Jews in Arab countries in no hurry to make Aliyah

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30 מר' 2011
Jews in Arab countries in no hurry to make Aliyah

Jews in Arab countries in no hurry to make Aliyah
The small Jewish communities in Tunisia, Yemen and Egypt have shown little enthusiasm for offers to assist them in making Aliyah to Israel, despite repeated efforts to convince them of the peril of their situation or the improvement in their quality of life should they emigrate. Jews in Yemen reportedly don't feel like they're in any danger, despite the turmoil raging in their country, and even those who do want to leave prefer to go to the UK or other Western European countries rather than Israel. Tunisia's 1,500 strong Jewish community has also not been moved by an Absorption Ministry report made available to them which states in part "The regime change in Tunisia as a result of the Jasmine revolution...has brought about the Islamization of the government and rise in anti-Semitism." The Israeli government has also increased the financial assistance it gives to Tunisian immigrants, but so far there are few takers. "For the last 65 years we have always had some leave," Roger Bismuth, the president of the Tunisian Jewish community, said last week. "Lately, I haven't even heard of people leaving. I'm here with my business, family and children."

Iran's relations with Arab countries mixed
Radio Free Europe reported on Wednesday that Kuwait has condemned to death two two Iranians and one Kuwaiti citizen convicted of spying for Iran. Two other men were sentenced to life in prison in connection with the case, while another man and a woman related to one of the condemned men were acquitted of any wrongdoing. In related news, Egypt's official Middle East News Agency reported on Wednesday that the transitional government in Cairo is ready to "open a new page" with Iran, with which it hasn't had full diplomatic relations since 1979. Acting Foreign Minister Nabil el-Arabi told MENA that "The Egyptian government doesn't consider Iran to be an enemy state. We're opening a new page with all countries, including Iran."

Al-Qaida magazine praises 'Arab Spring'
An English language Al Qaida website posted an article on Tuesday by preacher Anwar al-Awlaki which posited that revolts sweeping the Arab world would help the terrorist movement by freeing Islamists from tyranny and giving them greater opportunities to speak out. He was responding to statements from Western governments that the revolts that the revolts would weaken Al Qaida by discrediting its call for violent militancy and its argument that democracy and Islam are incompatible. "Our mujahideen brothers in Tunisia, Egypt, Libya and the rest of the Muslim world will get a chance to breathe again after three decades of suffocation," al-Awlaki wrote. "For the scholars and activists of Egypt to be able to speak again freely, it would represent a great leap forward for the mujahideen." In the same issue, Qasim al-Raymi, leader of Al Qaida in the Arabian Penninsula, called on Moslems living in the West to kill groups of "Jews and Christians" since it "would stop the striking, killing, occupation, humiliation and disgrace of our holy places that America and the West perpetrates."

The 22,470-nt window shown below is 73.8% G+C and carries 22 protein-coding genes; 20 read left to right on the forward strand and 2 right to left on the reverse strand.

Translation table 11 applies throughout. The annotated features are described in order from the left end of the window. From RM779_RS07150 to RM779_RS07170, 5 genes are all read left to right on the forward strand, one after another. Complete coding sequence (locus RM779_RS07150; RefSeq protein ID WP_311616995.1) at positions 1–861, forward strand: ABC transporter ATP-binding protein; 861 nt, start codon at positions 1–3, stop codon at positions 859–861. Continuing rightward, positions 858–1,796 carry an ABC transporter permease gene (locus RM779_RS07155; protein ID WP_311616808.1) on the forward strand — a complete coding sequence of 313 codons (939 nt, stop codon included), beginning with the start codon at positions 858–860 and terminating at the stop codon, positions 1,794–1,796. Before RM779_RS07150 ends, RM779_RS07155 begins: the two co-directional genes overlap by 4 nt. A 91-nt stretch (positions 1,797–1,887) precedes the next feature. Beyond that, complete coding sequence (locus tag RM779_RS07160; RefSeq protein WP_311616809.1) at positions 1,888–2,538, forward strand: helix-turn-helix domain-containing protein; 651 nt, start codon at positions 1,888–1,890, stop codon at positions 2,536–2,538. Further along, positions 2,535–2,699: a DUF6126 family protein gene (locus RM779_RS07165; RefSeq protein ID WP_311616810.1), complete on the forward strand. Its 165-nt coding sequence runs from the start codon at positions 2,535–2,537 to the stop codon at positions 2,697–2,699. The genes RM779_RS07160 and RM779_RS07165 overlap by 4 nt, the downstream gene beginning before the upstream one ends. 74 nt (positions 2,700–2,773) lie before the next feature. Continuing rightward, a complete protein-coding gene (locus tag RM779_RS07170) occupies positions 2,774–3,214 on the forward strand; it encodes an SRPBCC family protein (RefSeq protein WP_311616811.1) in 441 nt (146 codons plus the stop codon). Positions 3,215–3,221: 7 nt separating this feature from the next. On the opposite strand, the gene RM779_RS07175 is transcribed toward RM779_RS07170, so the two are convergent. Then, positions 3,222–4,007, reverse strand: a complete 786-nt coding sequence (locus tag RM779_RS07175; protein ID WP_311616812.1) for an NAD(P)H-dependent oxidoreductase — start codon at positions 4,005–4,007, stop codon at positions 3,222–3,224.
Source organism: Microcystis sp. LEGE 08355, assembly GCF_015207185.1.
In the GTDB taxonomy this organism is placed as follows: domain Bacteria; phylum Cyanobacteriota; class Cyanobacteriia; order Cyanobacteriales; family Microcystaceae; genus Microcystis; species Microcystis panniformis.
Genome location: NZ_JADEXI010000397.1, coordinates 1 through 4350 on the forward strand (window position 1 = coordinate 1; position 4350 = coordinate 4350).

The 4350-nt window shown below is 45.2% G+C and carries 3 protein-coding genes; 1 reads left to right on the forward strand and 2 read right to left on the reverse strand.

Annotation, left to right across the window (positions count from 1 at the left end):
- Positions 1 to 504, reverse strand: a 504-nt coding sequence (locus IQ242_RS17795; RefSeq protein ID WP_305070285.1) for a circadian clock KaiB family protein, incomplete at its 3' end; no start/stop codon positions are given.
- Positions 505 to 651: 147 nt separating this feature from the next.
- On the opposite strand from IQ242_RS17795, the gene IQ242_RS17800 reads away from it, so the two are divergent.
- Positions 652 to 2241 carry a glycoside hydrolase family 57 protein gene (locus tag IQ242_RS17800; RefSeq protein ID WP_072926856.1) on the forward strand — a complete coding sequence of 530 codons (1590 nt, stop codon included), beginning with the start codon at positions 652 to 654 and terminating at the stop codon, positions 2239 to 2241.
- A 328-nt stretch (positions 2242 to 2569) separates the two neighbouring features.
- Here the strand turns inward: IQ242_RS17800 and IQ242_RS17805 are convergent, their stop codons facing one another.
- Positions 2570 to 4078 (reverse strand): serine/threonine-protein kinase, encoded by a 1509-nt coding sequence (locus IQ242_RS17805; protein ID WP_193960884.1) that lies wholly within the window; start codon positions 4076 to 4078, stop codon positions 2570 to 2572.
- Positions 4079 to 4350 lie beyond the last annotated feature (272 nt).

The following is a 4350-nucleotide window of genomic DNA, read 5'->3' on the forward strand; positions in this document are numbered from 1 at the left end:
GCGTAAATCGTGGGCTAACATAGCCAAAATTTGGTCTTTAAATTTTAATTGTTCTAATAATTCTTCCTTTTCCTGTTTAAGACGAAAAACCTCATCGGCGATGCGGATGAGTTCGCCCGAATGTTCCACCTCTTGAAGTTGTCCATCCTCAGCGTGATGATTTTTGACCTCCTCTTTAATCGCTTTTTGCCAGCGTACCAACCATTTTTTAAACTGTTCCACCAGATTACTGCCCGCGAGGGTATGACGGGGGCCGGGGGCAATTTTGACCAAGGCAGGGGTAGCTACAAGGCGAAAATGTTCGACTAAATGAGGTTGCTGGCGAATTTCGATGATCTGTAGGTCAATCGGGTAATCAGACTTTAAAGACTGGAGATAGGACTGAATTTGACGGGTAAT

'Third Intifada' Facebook page briefly removed
The Facebook page calling for a third Palestinian intifada which managed to receive over 330,000 fans was briefly removed by the Facebook team on Tuesday before reappearing in a slightly different form a few hours later. Some of the posts that led to the initial removal of the hatred inciting page included statements such as "Prepare: Death comes to you, O raider of this abode," parts of Muslim text of Hadith which calls for the destruction of the Jews were also posted on the page. "We continue to believe that people on Facebook should be able to express their opinions, and we don't typically take down content that speaks out against countries, religions, political entities, or ideas," a statement from Facebook read. "However, we monitor pages that are reported to us, and when they degrade to direct calls for violence or expressions of hate as occurred in this case we have, and will continue to, take them down.

Swiss group tries to secure arrest of Peres
Earlier this week a Swiss based pro-Palestinian group called Rights For All, issued an arrest warrant against President Shimon Peres while he was on a visit to Switzerland. The warrant, which was handed over to Switzerland's attorney-general, called for Peres' arrest based on the findings in the Goldstone report. According to Anwar al-Gharbi, leader of the organization behind the petition, Switzerland has an obligation to arrest Peres. The presidential office issued a statement saying that "the petition filed by the Palestinian organization in Switzerland has no influence and that Palestinian organizations file complaints every time a senior Israeli official arrives for a visit overseas. The president's visit was conducted in a warm atmosphere, friendly and without any protests."

State Dept official clarifies US policy on Iran
A senior U.S. State Department official told reporters on Tuesday that if the Iranian people want to change the regime in their country they must do the job themselves. "We may not like this regime in Tehran -- in fact, we don't like this regime in Tehran -- but we believe that this regime will be changed when Iranian people decide it needs to be changed, and by the Iranian people," said Robert Einhorn, the State Department's special adviser for nonproliferation and arms control. Einhorn added that U.S. policy was aimed at changing Iran's behavior concerning its nuclear activities, its human rights record, and what he described as Iranian support for terrorist groups.


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